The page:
As with many of my interests these days, I first came across Trevor Noah via YouTube. More precisely, through a YouTube video embedded in a New York Times video. Upon watching the video I laughed more than I had in a long time. The fact of the matter is that I don’t remember which video it was because I laugh that hard at almost everything of his that I watch. His comedy has the excellent quality of being both hilarious and full of depth.
For those of you who are unaware of whom I am talking about, Trevor Noah is a comedian from South Africa who currently hosts The Daily Show on Comedy Central. Born a Crime: Stories from a South African Childhood is his autobiography which touches upon major and what may appear to be minor episodes of his child and young adulthood, including the crime of his own birth.
The book opens with a excerpt from the the South African Immorality Act of 1927, which existed “To prohibit illicit carnal intercourse between Europeans and natives and other acts in relation thereto.” As the son of a black mother and a white father, Noah’s birth was inherent proof of his parents’ illegal actions. Throughout the text Noah describes his experience growing up as apartheid was crumbling and he himself did not fit in anywhere. This is something that Noah discusses at length, by describing how he does and does not fit in the categories that had been created for South Africans.
As a mixed race person myself, I particularly enjoyed reading Noah’s description in chapter two regarding why the systems of societies based on institutionalized racism proved not only unjust but also unsustainable due to the fact that race-mixing proves that the races can and want to mix and that “[b]ecause a mixed person embodies that rebuke to the logic of the system, race-mixing becomes a crime worse than treason.” (p. 21)
What I took most to heart from this book was Noah’s dedication to his mother, to whom the book is dedicated. As someone who is very close with my own mother I always enjoy texts that explore the parent-child relationship. Their relationship as described in the text is different from my relationship with my own mother to be sure, but I was reminded of my mum as Noah described his upbringing in chapter five saying that his mother “raised [him] as if there were no limitations on where [he] could go or what [he] could do. When [he] look[s] back [he] realize[s] she raised [him] like a white kid—not white culturally, but in the sense of believing that the world was [his] oyster, that [he] should speak up for [him]self, that [his] ideas and thoughts and decisions mattered” (p 73) which is exactly how I feel that my mother raised me.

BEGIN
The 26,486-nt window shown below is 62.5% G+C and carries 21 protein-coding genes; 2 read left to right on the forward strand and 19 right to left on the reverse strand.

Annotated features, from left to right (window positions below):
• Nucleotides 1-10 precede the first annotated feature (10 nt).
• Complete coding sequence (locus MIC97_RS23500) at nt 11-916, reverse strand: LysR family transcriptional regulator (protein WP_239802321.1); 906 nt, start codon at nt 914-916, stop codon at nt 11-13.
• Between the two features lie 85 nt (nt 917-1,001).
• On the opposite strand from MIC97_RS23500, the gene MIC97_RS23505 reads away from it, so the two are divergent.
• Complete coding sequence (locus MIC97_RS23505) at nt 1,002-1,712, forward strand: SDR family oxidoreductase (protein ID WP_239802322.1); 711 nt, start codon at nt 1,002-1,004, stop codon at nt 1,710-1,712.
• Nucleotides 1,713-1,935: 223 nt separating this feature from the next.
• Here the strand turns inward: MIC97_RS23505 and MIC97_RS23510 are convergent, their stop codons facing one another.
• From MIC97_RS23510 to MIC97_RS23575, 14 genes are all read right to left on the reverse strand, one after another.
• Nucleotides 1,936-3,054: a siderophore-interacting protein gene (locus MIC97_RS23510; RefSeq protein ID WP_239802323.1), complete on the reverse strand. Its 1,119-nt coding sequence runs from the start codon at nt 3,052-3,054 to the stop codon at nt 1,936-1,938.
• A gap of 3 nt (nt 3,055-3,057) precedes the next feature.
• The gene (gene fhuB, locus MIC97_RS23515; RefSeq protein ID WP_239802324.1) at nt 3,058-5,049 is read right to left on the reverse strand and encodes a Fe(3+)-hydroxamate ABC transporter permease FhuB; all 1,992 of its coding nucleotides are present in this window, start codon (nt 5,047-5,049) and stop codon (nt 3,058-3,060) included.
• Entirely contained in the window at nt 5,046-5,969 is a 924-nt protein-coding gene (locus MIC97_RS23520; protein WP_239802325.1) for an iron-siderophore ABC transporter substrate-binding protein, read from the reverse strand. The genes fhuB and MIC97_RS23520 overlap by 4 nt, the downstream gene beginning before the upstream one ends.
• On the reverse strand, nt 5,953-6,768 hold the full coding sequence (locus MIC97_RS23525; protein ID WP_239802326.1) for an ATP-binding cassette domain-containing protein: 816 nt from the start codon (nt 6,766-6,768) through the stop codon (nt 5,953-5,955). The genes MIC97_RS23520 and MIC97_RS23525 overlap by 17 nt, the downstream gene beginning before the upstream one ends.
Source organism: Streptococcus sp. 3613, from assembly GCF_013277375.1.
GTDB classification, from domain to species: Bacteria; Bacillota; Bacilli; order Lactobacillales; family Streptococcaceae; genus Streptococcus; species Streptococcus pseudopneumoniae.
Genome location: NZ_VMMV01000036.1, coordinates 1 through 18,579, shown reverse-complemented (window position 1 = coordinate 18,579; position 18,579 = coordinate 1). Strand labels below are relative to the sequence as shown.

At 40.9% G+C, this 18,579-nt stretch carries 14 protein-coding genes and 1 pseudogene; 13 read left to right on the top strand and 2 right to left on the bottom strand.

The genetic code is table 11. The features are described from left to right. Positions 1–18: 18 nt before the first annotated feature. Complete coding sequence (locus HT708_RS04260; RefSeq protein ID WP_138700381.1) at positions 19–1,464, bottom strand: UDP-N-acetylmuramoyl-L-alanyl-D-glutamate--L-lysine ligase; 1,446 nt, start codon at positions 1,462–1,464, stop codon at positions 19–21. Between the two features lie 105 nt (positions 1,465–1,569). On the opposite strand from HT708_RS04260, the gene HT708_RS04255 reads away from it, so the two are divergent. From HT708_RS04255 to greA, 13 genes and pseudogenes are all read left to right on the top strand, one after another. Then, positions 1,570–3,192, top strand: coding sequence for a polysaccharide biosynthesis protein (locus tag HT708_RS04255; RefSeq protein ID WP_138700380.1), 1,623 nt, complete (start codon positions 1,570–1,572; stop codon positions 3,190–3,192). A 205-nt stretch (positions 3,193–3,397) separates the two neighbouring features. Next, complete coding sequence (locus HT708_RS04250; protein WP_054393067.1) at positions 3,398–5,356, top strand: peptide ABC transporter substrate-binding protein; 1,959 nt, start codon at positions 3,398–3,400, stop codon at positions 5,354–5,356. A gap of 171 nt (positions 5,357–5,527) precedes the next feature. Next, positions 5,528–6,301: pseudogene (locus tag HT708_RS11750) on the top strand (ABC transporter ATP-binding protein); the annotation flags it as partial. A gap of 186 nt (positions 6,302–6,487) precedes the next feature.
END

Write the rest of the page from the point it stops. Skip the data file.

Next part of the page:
Although Noah was born over a decade before me in a country and an environment that is half a world away from my own, I feel a sort of kinship with him after having read this book. Not only that, but I find myself more informed after having read about his experience, not just because of what the book itself contains, but also the curiosity that it has instilled in me to do further investigation into the history and culture that are presented in the text.
Each chapter is prefaced with a small description, never more than a page and a half, sometimes only a paragraph, that gives a perspective outside of the flow of narration throughout the autobiography. The narrative voice is still Noah’s, but these prefaces give a distanced perspective, sometimes providing historical context, and sometimes adding to the winding narration by giving a slightly different viewpoint from the main text.
Despite the comedy present through every inch of this book, there exist nuance and meaningful life lessons on every page. That is not to say that I necessarily agree with everything presented in the text, but the narration provided me with enough food for thought that I was able to question my beliefs and re-adjust my thought processes to allow for the new information obtained from both the text and my resulting outside research. I know for a fact that this is a book that I will re-read many times. I’ve already gone over it twice, some passages more than that. I have 23 post-it notes from my first reading alone, which took me less than 24 hours, I was so enraptured by the text.
All told, I highly recommend this autobiography as a must-read, for everyone, but especially to those who find themselves in want of something that while light-hearted gives serious food for thought, and what USA Today calls “A soul-nourishing pleasure,” something that I wholeheartedly agree with.
 Note: It has been pointed out to me that this sounds like I believe that white parents tell their kids that they can succeed, whereas black parents do not, which is not what I meant at all. What I am trying to get across (and what I think Noah is trying to get across) is that due to systemic racism and oppression, limits are put upon children of color in order to protect them from harsh realities, which can damage their ability to aspire to great heights. My mother always acted like “can’t” was a swearword in our house, but many kids are told that they cannot do something, simply because their parents are concerned that an unjust system would cause them pain, both emotional distress and physical harm.
 This is according to the blurb on the cover of my book.